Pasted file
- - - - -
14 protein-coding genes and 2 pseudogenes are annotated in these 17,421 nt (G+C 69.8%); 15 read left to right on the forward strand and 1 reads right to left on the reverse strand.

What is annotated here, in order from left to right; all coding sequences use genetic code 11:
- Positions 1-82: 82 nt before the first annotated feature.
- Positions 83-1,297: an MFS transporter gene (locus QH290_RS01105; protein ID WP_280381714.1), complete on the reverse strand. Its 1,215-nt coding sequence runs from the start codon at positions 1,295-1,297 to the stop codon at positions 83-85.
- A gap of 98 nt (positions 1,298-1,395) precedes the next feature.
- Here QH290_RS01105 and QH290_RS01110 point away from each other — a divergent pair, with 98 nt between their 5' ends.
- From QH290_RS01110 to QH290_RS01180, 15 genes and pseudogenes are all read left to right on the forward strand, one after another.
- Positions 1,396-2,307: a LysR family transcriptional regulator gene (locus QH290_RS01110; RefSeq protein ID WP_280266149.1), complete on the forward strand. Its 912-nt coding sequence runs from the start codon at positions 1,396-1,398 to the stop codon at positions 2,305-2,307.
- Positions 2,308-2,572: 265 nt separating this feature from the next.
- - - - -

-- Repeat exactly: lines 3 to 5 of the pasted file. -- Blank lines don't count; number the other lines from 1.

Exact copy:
- Positions 1-82: 82 nt before the first annotated feature.
- Positions 83-1,297: an MFS transporter gene (locus QH290_RS01105; protein ID WP_280381714.1), complete on the reverse strand. Its 1,215-nt coding sequence runs from the start codon at positions 1,295-1,297 to the stop codon at positions 83-85.
- A gap of 98 nt (positions 1,298-1,395) precedes the next feature.